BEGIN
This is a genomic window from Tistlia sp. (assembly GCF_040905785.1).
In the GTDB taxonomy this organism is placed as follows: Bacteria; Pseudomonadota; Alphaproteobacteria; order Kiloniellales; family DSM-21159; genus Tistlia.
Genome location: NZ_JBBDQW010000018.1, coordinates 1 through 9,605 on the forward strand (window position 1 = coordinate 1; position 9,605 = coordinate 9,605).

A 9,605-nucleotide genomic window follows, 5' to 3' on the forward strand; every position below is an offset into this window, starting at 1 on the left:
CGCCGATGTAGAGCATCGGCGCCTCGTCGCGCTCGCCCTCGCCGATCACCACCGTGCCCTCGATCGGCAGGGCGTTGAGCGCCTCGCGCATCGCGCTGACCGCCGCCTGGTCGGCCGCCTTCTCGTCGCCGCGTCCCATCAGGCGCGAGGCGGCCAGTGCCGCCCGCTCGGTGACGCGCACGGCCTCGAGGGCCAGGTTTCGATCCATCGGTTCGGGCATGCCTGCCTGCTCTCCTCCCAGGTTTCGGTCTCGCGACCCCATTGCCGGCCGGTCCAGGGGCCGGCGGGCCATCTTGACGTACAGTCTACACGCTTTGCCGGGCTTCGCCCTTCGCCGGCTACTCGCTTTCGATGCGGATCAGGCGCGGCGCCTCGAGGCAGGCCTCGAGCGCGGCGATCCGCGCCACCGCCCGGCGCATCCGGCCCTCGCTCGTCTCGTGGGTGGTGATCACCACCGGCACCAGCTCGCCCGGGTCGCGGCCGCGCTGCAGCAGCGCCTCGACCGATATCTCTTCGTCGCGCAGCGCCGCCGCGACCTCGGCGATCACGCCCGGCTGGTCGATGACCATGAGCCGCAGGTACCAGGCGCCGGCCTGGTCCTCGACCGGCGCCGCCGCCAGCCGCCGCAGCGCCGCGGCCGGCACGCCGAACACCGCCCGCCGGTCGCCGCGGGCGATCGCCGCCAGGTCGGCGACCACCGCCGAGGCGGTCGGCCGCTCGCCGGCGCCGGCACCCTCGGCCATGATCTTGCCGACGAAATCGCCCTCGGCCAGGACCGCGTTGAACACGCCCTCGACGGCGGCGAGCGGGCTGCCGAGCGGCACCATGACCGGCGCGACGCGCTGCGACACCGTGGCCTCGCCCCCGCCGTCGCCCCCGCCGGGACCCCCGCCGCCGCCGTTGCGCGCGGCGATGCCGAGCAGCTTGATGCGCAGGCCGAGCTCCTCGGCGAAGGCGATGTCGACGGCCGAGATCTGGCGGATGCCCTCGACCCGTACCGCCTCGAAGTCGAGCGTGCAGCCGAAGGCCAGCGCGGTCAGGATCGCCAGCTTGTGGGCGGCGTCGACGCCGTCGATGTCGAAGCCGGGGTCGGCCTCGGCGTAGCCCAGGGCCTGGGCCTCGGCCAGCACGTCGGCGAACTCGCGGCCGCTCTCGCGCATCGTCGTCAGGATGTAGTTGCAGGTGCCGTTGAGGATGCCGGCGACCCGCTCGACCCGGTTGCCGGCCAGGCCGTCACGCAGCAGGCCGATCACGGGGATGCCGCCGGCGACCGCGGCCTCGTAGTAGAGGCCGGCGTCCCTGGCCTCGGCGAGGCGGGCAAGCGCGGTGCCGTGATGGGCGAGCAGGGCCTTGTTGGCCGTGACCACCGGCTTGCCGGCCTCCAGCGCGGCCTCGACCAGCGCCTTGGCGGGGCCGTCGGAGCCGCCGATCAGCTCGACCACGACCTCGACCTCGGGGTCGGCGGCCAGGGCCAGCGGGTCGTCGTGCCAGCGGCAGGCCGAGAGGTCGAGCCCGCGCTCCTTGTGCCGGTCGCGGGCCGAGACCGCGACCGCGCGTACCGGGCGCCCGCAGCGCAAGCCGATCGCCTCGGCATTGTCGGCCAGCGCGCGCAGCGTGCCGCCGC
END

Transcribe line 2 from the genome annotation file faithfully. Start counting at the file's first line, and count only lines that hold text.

In the GTDB taxonomy this organism is placed as follows: Bacteria; Pseudomonadota; Alphaproteobacteria; order Kiloniellales; family DSM-21159; genus Tistlia.